The reamer R is in the general nature of a reaming tool, that is, it is a tool having a body 200 carrying cutters 2191 and the cutters are supported by body 200 so that they will cut or drill the formation penetrated by bit A, so that the extension of the well bore made by bit A is enlarged an appreciable amount and, preferably, 50 that it is either the size of the well bore 2% or is of a size slightly smaller than the bore 205.
It is contemplated that in practice the reamer R may be varied widely in form of construction. In the case illustrated in the drawings, reamer R is of conventional construction and the body 200 has legs that carry a plurality of circumferentially spaced cutters 201 so that they project downwardly and radially outward, as clearly illus trated in the drawings.
With the equipment just described the string S with the bit A and reamer R carried thereby is lowered into the well bore 205 and operated as shown in Fig. 20, so that the shoe B wedges against one side of the counterbore 20 made by the bit A. The bit A depends a substantial distance below the reamer R and far enough so that a counter bore or seat 20 may be established sufficient to carry out the orienting and drilling operations hereinabove described, the operation illustrated in Fig. 21 being comparable to the operation illustrated in Fig. 2. Fig. 21 shows the bit and shoe removed from the counterbore and scoring 150, such as may be left by the shoe, is shown on or in the wall of the counterbore.
After the orienting operation is executed, while the bit is out of the counterbore, so that the shoe B is located in the desired rotative position, the bit A is returned to the counterbore 20, as shown in Fig. 22. The shoe is wedged into the counterbore 26 at the desired location and established grooves in the wall, as clearly illustrated in Fig. 22. The drill string is then rotated and advances as the extension of the bore is formed and as this deepening operation is carried out the bit A advances and the reamer R follows the bit, with the result that bore extension is established, as shown in Fig. 23 of the drawings. Since the shoe B wedges against the side of the hole adjacent the bit A and continues to do so as the hole is drilled, the hole or extension of the bore that results is somewhat curved rather than straight.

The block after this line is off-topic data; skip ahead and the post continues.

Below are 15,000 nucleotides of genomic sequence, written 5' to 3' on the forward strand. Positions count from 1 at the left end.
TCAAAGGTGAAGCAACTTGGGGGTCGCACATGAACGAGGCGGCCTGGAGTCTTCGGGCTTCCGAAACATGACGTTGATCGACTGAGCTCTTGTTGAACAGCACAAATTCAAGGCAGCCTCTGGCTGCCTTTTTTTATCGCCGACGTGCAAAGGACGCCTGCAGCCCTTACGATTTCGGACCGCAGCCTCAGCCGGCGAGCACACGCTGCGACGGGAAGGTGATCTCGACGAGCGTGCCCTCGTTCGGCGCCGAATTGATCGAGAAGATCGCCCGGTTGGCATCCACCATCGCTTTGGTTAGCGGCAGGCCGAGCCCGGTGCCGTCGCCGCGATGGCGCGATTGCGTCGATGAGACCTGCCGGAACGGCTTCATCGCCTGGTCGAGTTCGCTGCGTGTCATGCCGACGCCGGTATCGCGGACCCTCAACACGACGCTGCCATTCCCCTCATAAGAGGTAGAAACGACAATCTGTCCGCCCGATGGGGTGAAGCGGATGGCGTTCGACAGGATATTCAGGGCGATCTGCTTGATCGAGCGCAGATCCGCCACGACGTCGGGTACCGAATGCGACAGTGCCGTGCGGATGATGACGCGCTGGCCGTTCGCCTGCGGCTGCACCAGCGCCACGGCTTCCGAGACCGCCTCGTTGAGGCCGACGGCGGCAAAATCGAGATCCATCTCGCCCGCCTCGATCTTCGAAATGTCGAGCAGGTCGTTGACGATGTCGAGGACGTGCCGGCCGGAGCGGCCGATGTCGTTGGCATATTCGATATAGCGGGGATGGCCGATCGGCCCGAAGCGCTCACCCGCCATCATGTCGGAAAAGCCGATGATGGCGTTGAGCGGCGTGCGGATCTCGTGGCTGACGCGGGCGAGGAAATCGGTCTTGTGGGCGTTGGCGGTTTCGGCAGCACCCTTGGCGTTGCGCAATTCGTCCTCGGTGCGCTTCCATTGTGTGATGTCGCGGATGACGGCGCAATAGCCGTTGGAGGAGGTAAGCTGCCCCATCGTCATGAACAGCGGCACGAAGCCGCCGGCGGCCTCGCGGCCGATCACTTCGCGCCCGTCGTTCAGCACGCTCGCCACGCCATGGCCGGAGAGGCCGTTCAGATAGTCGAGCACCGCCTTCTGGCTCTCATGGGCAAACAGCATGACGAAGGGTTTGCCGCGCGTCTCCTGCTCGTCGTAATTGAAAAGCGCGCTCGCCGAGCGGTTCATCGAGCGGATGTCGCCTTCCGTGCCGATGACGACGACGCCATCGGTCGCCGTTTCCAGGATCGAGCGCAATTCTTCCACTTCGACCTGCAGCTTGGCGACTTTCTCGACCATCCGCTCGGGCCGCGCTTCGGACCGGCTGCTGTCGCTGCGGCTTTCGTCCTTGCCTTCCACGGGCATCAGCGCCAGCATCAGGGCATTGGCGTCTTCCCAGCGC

If the reamer R is of a size corresponding to the bore 205 of well W the extension formed by the bit A and reamer R in the manner just described, will correspond in size to the well bore 205 and will be, in eifect, a continuation thereof deflected in a predetermined manner from the axis of the well bore. If, on the other hand, the reamer R is somewhat smaller than the bore 205 as the bore 20 is advanced, as illustrated in Fig. 23, the extension of the bore continuing from the bore 205 will be somewhat smaller than the bore 205. In this case, the operation of the equipment illustrated in Figs. 20 to 23, inclusive, is followed by the operation of a drilling string S carrying a conventional bit A and a reamer R. The conventional bit and reamer will advance in the extension of the bore established by the bit A and reamer R'so that the extension becomes a full size continuation of the Well bore.
By employing the steps above described, a bit A of small size, say, for example, in practice, a bit A for cutting a hole 7% inches in diameter is eifective for use in the course of drilling a well bore from that size up to, say, 12% inches in diameter, assuming, of course, that where the hole is to be of the maximum diameter the reamer R is used in combination with the bit A, and a conventional bit A and reamer R are run in accordance with the steps illustrated in Figs. 20 to 24, inclusive.